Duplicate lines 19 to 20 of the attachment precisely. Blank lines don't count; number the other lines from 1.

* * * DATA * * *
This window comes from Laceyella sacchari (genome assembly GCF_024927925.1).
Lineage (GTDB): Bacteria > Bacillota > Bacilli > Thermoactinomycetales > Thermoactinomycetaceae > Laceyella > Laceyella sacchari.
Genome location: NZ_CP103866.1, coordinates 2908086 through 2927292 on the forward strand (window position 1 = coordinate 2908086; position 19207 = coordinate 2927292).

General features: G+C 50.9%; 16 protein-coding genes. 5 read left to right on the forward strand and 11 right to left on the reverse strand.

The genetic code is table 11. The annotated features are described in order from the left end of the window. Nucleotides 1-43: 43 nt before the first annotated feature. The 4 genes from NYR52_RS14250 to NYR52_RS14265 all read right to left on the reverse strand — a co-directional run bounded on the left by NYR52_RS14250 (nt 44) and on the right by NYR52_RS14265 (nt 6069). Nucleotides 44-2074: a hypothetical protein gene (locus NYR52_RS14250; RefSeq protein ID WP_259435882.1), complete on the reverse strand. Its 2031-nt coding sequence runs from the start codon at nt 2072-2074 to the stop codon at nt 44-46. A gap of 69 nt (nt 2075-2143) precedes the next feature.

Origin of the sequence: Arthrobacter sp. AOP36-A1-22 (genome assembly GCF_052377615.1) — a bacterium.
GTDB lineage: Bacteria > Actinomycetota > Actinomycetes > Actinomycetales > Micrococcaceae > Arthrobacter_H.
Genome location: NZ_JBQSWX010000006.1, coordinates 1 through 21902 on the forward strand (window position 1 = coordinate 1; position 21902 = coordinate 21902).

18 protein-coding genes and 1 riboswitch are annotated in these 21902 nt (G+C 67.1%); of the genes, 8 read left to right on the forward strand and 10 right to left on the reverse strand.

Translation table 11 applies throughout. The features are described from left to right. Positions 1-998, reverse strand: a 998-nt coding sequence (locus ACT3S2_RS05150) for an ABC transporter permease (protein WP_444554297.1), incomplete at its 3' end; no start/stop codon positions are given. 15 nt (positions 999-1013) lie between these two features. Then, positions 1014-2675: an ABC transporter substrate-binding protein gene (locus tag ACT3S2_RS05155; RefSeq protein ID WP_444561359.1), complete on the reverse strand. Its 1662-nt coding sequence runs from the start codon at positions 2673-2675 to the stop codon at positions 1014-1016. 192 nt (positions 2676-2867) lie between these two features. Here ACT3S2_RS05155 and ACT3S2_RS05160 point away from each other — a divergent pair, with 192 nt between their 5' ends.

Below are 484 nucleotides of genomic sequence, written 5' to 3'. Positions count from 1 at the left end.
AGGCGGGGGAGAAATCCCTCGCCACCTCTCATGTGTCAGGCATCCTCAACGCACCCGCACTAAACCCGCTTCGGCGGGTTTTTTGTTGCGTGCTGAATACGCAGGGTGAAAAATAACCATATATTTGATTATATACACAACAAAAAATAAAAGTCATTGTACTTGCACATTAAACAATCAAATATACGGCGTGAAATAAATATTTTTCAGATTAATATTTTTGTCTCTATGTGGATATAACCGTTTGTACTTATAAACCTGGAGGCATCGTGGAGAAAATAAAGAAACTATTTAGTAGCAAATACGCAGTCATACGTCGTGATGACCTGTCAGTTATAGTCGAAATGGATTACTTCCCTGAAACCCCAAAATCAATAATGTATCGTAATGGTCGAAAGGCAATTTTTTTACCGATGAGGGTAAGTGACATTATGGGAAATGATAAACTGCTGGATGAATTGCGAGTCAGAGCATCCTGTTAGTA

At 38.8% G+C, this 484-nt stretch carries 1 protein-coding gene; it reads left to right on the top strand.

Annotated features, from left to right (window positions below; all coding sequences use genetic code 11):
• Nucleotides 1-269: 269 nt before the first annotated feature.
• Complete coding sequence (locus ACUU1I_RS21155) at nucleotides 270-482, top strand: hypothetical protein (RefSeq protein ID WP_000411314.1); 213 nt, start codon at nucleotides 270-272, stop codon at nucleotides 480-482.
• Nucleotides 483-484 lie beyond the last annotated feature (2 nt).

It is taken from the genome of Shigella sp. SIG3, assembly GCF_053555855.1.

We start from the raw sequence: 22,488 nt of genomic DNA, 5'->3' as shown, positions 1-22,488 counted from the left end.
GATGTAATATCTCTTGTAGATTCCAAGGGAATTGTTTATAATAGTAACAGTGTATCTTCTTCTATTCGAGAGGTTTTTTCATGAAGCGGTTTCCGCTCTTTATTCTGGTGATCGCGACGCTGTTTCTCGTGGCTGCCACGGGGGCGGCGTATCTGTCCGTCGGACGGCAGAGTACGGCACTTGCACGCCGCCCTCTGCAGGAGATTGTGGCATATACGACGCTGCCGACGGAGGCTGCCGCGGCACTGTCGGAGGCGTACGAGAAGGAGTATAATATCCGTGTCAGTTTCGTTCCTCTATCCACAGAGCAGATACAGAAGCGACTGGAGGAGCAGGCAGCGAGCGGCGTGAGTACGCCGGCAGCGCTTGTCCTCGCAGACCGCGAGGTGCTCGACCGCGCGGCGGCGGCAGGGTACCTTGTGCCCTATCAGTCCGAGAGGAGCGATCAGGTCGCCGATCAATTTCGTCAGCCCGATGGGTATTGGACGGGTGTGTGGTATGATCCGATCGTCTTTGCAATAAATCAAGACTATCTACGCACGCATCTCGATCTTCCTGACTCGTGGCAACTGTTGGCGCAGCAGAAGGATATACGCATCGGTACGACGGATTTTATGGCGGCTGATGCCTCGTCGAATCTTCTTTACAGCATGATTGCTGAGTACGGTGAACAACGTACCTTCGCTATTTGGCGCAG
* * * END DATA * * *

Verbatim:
We start from the raw sequence: 22,488 nt of genomic DNA, 5'->3' as shown, positions 1-22,488 counted from the left end.
GATGTAATATCTCTTGTAGATTCCAAGGGAATTGTTTATAATAGTAACAGTGTATCTTCTTCTATTCGAGAGGTTTTTTCATGAAGCGGTTTCCGCTCTTTATTCTGGTGATCGCGACGCTGTTTCTCGTGGCTGCCACGGGGGCGGCGTATCTGTCCGTCGGACGGCAGAGTACGGCACTTGCACGCCGCCCTCTGCAGGAGATTGTGGCATATACGACGCTGCCGACGGAGGCTGCCGCGGCACTGTCGGAGGCGTACGAGAAGGAGTATAATATCCGTGTCAGTTTCGTTCCTCTATCCACAGAGCAGATACAGAAGCGACTGGAGGAGCAGGCAGCGAGCGGCGTGAGTACGCCGGCAGCGCTTGTCCTCGCAGACCGCGAGGTGCTCGACCGCGCGGCGGCGGCAGGGTACCTTGTGCCCTATCAGTCCGAGAGGAGCGATCAGGTCGCCGATCAATTTCGTCAGCCCGATGGGTATTGGACGGGTGTGTGGTATGATCCGATCGTCTTTGCAATAAATCAAGACTATCTACGCACGCATCTCGATCTTCCTGACTCGTGGCAACTGTTGGCGCAGCAGAAGGATATACGCATCGGTACGACGGATTTTATGGCGGCTGATGCCTCGTCGAATCTTCTTTACAGCATGATTGCTGAGTACGGTGAACAACGTACCTTCGCTATTTGGCGCAG